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Cable companies are raising their rates again—but still don’t want you to defect to Netflix

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Is it worth it?
  • Amy X. Wang
By Amy X. Wang


Published This article is more than 2 years old.

Americans are increasingly cutting cords and gravitating toward newer, cheaper ways to access media. Smartphone data plans are replacing broadband internet subscriptions, and video streaming sites are slowly edging out cable television.

The latter upheaval is particularly dramatic. Roughly 15% of American adults are now cord cutters (pdf, pg. 3)—meaning they once had a cable or satellite TV subscription, but no longer—and another 9% have never had a subscription at all, according to a recent Pew Research survey. Of all the people without cable or satellite service, an overwhelming 71% say it’s because the packages are too expensive. And they’re right: Cable bills have grown 6% every year since 1995, outpacing inflation by 47%.

Now, as 2015 draws to a close, cable prices are set to creep up once again.

Comcast, Time Warner, AT&T/DirecTV, and Dish will all raise their rates early next year, according to reports from BloombergThe Consumerist, and several other sources. Though price hikes will differ depending on specific packages, some customers can expect to see their rates shoot up by more than $10 a month. Fees unrelated to channels and bundles—such as charges for cable modem rentals, digital adapters, remote controls, and DVRs—will go up, too.

It’s something of an inevitability. As more people defect to streaming services like Netflix, Hulu, and Amazon Prime for packaged entertainment, programming providers such as sports networks and local broadcast channels can command more power on pay-TV services and raise their rates. The costs are then passed down to consumers; those higher fees, in turn, motivate more people to cancel their subscriptions and move to streaming. Rinse, repeat.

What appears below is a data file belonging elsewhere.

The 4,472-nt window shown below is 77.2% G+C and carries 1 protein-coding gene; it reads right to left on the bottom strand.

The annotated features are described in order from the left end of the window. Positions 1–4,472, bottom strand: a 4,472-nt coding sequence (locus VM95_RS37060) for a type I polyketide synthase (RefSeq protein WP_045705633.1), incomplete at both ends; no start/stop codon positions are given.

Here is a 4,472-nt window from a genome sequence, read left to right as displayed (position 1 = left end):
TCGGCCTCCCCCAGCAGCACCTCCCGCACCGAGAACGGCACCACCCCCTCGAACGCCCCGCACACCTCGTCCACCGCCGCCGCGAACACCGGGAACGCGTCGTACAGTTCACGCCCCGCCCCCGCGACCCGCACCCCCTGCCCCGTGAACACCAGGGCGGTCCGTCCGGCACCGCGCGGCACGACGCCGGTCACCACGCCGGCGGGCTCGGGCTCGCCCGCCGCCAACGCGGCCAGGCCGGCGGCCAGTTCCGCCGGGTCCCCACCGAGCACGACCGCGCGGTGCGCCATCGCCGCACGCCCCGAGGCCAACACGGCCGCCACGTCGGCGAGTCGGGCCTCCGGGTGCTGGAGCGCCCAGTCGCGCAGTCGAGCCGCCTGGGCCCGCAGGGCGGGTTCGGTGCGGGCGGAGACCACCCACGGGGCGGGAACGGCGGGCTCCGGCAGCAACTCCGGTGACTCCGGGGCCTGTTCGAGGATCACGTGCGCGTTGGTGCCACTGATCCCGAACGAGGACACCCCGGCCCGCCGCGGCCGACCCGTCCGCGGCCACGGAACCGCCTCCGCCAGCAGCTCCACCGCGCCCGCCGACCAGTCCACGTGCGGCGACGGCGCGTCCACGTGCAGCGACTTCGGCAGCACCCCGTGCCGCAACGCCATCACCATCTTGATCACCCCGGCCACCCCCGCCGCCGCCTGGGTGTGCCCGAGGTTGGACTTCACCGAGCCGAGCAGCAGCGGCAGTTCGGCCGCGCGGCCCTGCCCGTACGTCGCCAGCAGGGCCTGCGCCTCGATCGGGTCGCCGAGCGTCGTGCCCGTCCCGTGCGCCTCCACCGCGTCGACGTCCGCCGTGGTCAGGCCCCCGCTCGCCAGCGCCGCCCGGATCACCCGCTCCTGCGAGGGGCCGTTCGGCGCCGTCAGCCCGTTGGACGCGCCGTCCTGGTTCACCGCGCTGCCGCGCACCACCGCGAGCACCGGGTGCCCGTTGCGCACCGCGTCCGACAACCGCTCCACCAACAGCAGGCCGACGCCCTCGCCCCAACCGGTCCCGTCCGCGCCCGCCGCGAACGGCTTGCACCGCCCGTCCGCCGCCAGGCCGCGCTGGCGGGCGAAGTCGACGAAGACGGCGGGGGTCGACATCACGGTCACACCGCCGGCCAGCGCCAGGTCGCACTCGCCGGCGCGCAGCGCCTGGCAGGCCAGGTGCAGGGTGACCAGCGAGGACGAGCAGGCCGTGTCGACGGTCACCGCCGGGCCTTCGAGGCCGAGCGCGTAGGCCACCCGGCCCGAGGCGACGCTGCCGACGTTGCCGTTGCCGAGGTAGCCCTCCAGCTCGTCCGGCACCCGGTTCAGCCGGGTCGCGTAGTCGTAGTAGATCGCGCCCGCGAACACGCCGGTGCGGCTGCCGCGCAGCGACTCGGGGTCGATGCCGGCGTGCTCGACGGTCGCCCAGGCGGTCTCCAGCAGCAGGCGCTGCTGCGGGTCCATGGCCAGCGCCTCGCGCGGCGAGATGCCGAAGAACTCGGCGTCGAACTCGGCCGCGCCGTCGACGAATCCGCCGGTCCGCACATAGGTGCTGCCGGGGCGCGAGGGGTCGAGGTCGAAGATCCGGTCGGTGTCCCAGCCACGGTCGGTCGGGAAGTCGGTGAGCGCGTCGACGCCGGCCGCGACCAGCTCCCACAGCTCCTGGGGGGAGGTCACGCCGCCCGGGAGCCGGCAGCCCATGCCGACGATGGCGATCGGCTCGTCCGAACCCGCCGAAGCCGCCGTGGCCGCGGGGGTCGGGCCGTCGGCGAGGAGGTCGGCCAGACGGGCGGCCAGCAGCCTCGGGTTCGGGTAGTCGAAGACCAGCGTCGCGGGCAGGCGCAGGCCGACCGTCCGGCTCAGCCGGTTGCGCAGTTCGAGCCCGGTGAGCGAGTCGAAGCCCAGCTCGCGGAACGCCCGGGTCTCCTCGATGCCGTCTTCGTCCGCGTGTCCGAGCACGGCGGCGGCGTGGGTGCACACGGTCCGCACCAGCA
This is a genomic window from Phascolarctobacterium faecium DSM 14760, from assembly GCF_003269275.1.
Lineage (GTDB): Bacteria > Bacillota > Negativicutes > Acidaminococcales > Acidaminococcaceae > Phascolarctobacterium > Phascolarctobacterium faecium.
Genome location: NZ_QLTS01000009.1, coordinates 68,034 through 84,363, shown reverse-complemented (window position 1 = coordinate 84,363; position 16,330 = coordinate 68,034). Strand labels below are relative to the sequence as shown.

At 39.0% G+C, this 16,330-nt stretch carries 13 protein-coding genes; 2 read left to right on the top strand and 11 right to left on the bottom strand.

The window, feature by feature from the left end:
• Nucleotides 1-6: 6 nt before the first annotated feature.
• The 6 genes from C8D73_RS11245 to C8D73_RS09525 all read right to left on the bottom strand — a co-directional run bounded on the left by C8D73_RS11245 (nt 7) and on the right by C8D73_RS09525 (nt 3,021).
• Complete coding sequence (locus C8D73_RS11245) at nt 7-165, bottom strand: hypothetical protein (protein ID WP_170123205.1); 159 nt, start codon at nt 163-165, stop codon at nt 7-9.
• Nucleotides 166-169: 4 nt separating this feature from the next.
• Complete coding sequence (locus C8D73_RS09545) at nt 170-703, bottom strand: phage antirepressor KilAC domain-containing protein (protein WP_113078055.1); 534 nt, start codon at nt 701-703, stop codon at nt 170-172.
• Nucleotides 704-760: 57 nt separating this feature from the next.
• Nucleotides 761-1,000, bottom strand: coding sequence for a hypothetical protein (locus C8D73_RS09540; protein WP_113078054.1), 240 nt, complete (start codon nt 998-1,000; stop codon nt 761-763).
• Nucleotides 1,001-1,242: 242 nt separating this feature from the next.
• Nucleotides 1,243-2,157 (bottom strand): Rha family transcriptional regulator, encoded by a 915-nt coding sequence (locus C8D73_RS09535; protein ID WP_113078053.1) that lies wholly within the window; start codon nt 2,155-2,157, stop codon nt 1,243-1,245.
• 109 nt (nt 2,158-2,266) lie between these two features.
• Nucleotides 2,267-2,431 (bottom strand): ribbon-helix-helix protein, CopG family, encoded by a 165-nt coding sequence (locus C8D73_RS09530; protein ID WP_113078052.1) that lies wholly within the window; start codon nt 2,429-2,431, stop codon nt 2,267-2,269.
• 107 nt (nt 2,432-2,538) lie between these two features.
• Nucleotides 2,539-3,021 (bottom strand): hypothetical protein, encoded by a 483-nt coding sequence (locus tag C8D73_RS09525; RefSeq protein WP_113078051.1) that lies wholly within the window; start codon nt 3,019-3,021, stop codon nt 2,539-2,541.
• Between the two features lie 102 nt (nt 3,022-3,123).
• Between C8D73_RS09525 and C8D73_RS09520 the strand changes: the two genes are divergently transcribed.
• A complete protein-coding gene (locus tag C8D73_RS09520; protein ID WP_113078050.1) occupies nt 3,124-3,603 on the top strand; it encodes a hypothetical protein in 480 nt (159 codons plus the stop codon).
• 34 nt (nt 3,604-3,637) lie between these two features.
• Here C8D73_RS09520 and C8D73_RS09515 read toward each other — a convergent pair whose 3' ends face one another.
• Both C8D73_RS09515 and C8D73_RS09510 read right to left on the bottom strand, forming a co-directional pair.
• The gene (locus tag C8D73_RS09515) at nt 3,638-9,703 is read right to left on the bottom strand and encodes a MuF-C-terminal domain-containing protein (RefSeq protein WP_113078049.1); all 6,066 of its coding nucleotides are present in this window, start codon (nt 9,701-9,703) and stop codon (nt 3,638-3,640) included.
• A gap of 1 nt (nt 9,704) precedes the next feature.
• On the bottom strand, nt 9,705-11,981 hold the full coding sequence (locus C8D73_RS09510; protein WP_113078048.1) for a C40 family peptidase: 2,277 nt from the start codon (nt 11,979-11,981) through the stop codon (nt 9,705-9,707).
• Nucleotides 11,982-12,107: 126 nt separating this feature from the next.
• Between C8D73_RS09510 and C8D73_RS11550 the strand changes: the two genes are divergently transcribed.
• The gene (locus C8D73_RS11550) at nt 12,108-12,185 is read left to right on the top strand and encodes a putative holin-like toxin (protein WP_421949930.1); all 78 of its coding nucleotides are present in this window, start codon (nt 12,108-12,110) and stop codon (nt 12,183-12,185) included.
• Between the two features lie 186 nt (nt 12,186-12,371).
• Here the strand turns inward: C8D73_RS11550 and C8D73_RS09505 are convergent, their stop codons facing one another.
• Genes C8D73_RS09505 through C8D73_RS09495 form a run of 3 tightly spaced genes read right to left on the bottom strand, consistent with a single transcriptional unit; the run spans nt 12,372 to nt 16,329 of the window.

But despite this vicious cycle of price hikes, cable companies are still bent on doing whatever they can to keep people from being lured away to streaming services.

To discourage cable subscribers from severing ties, traditional TV companies are experimenting with new ways of presenting media—including setting up online versions of their networks, ramping up live sports programming (one of the few reasons most people cling to their cable packages), and chopping out advertising time. To an extent, these efforts have been well-received. But they’re definitely not enough to win Americans over.

Netflix’s strategies, on the other hand—cranking out original content, reviving popular old shows, and scoring major licensing deals—are working quite well, especially paired with the service’s low monthly fee; $8 is the starting rate for US subscribers.

Even cable companies acknowledge the service’s prowess in differentiating itself. “We have a couple of series… they’re not at the level of some of Netflix content,” AT&T CEO Randall Stephenson publicly admitted at a recent conference. He added, “Netflix is probably the master at this.” Now, it remains to be seen whether cable can successfully play catch-up.

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